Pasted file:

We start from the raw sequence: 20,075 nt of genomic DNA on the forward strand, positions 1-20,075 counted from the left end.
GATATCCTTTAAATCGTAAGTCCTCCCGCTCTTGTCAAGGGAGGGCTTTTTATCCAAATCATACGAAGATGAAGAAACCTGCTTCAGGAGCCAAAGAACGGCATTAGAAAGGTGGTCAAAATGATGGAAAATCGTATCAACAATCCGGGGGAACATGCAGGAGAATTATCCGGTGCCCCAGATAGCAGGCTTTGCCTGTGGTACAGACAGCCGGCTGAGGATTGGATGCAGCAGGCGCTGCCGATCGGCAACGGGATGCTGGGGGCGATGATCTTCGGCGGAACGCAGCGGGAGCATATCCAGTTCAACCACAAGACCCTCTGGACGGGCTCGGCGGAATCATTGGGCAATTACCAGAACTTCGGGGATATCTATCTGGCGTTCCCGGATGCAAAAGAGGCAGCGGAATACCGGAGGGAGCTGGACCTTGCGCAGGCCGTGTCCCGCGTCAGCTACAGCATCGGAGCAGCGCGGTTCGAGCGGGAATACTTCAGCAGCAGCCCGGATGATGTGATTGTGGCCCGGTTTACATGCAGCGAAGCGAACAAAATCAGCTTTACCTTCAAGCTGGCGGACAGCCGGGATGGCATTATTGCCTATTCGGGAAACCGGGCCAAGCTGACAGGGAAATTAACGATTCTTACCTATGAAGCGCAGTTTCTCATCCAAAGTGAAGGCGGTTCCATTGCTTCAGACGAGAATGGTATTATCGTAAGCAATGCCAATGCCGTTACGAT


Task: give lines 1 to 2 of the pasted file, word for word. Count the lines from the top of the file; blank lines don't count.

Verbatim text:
We start from the raw sequence: 20,075 nt of genomic DNA on the forward strand, positions 1-20,075 counted from the left end.
GATATCCTTTAAATCGTAAGTCCTCCCGCTCTTGTCAAGGGAGGGCTTTTTATCCAAATCATACGAAGATGAAGAAACCTGCTTCAGGAGCCAAAGAACGGCATTAGAAAGGTGGTCAAAATGATGGAAAATCGTATCAACAATCCGGGGGAACATGCAGGAGAATTATCCGGTGCCCCAGATAGCAGGCTTTGCCTGTGGTACAGACAGCCGGCTGAGGATTGGATGCAGCAGGCGCTGCCGATCGGCAACGGGATGCTGGGGGCGATGATCTTCGGCGGAACGCAGCGGGAGCATATCCAGTTCAACCACAAGACCCTCTGGACGGGCTCGGCGGAATCATTGGGCAATTACCAGAACTTCGGGGATATCTATCTGGCGTTCCCGGATGCAAAAGAGGCAGCGGAATACCGGAGGGAGCTGGACCTTGCGCAGGCCGTGTCCCGCGTCAGCTACAGCATCGGAGCAGCGCGGTTCGAGCGGGAATACTTCAGCAGCAGCCCGGATGATGTGATTGTGGCCCGGTTTACATGCAGCGAAGCGAACAAAATCAGCTTTACCTTCAAGCTGGCGGACAGCCGGGATGGCATTATTGCCTATTCGGGAAACCGGGCCAAGCTGACAGGGAAATTAACGATTCTTACCTATGAAGCGCAGTTTCTCATCCAAAGTGAAGGCGGTTCCATTGCTTCAGACGAGAATGGTATTATCGTAAGCAATGCCAATGCCGTTACGAT